AVweb's home page, and one photo
that stands above the others is awarded an AVweb baseball cap as our
"Picture of the Week." Want to see your photo on AVweb.com?
Click here to submit it to our weekly contest.
*** THIS WEEK'S WINNERS ***
As we dive head first into the AOPA Expo in Hartford,
Connecticut, we find ourselves staring down the barrel of 130 top-drawer
reader-submitted photos. With the show hanging over our heads and
so many great photos to sort (and somehow choose between) we'll waste no
time cutting to the chase. As soon as things slow down, we'll load
up our home page slideshow with the best photos from the last two weeks
that we couldn't share here in "POTW" proper.
A quick note for submitters: If you've got several
photos that you feel are "POTW" material, your best bet is to submit
them one-a-week! That gives your photos a greater chance of seeing
print on AVweb, and it makes the selection process a little easier on
us, too. ;)
A Reminder About Copyrights: Please take a moment to consider the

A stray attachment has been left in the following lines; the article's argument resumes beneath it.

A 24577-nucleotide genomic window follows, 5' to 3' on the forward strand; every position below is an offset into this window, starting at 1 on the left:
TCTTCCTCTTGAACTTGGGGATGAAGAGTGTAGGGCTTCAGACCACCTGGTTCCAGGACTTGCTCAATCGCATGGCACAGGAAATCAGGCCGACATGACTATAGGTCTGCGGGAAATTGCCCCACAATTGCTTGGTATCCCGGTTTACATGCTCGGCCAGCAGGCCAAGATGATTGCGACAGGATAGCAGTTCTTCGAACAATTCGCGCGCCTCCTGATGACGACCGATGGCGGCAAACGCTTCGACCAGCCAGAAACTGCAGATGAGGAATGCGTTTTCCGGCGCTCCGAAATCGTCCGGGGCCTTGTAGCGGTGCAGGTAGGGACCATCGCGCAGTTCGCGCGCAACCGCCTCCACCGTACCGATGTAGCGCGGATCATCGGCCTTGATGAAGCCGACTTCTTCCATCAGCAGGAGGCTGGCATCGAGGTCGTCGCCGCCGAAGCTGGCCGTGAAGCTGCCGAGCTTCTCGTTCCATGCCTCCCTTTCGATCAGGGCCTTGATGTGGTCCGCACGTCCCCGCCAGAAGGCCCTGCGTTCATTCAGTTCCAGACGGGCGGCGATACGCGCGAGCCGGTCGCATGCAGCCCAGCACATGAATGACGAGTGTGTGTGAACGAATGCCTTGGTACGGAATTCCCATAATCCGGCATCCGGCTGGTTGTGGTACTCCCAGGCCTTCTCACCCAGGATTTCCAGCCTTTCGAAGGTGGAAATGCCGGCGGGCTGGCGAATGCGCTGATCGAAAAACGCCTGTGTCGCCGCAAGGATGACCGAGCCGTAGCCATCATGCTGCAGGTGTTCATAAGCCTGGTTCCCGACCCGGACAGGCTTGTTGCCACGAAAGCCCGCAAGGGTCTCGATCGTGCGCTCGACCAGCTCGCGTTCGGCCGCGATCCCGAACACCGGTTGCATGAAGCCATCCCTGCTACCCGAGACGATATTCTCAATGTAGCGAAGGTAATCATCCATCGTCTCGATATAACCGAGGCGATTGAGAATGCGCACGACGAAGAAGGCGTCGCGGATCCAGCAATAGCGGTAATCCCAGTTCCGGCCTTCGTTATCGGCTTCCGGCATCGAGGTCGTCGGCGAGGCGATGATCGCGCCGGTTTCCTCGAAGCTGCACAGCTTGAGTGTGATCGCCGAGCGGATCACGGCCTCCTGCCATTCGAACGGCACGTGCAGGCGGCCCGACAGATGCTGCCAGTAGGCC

source of your image before submitting to our "Picture of the Week" contest.
If you did not take the photo yourself, ask yourself if you are indeed
authorized to release publication rights to AVweb. If you're uncertain,
send us an e-mail.
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» Visit Bennett Avionics in booth 1246 at the AOPA Expo
Our best stories start with you. If you've heard something that 130,000 pilots might want to know about, tell us. Submit news
tips via email to firstname.lastname@example.org. You're a part of our team ... often, the best part.
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Business AVflash focuses on the companies, the products and the industry leaders that make headlines in the business aviation industry. Business AVflash is a must read. Sign up today at http://www.avweb.com/profile/.
AVwebFlash is a weekly summary of the latest news, articles, products, features, and events featured on AVweb, the internet's aviation magazine and news service.
The AVwebFlash team is:
Publisher Timothy Cole
Editorial Director, Aviation Publications Paul Bertorelli
Editor-in-Chief Russ Niles
Contributing Editors Mary Grady Glenn Pew
Features Editor Kevin Lane-Cummings
Click here to send a letter to the
editor. (Please let us know if your letter is not intended for publication.)
Comments or questions about the news should be sent here.
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If you're having trouble reading this newsletter in its HTML-rich format (or if you'd prefer a lighter, simpler format for your PDA or handheld device), there's also a text-only
version of AVwebFlash. For complete instructions on making the switch, click here.